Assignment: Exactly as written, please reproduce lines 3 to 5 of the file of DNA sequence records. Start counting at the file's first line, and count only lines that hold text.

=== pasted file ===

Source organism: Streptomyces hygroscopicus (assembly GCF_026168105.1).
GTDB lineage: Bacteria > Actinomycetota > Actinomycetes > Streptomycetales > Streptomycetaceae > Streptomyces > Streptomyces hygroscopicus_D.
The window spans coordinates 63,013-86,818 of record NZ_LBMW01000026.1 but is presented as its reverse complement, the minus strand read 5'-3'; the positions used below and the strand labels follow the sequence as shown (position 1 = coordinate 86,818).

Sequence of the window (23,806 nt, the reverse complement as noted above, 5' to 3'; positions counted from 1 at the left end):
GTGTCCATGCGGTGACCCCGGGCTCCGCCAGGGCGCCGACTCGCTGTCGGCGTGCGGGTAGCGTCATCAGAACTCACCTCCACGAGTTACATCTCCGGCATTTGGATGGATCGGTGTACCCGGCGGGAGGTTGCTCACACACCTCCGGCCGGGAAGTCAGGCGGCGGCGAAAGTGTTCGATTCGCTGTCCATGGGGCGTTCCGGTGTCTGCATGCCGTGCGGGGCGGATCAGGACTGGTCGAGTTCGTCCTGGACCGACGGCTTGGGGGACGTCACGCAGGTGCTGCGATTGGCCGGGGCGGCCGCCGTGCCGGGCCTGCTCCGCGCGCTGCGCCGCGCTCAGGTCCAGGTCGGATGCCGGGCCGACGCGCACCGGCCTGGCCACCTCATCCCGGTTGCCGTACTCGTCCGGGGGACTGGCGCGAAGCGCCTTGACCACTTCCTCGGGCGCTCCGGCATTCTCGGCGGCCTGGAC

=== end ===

The window spans coordinates 63,013-86,818 of record NZ_LBMW01000026.1 but is presented as its reverse complement, the minus strand read 5'-3'; the positions used below and the strand labels follow the sequence as shown (position 1 = coordinate 86,818).

Sequence of the window (23,806 nt, the reverse complement as noted above, 5' to 3'; positions counted from 1 at the left end):
GTGTCCATGCGGTGACCCCGGGCTCCGCCAGGGCGCCGACTCGCTGTCGGCGTGCGGGTAGCGTCATCAGAACTCACCTCCACGAGTTACATCTCCGGCATTTGGATGGATCGGTGTACCCGGCGGGAGGTTGCTCACACACCTCCGGCCGGGAAGTCAGGCGGCGGCGAAAGTGTTCGATTCGCTGTCCATGGGGCGTTCCGGTGTCTGCATGCCGTGCGGGGCGGATCAGGACTGGTCGAGTTCGTCCTGGACCGACGGCTTGGGGGACGTCACGCAGGTGCTGCGATTGGCCGGGGCGGCCGCCGTGCCGGGCCTGCTCCGCGCGCTGCGCCGCGCTCAGGTCCAGGTCGGATGCCGGGCCGACGCGCACCGGCCTGGCCACCTCATCCCGGTTGCCGTACTCGTCCGGGGGACTGGCGCGAAGCGCCTTGACCACTTCCTCGGGCGCTCCGGCATTCTCGGCGGCCTGGAC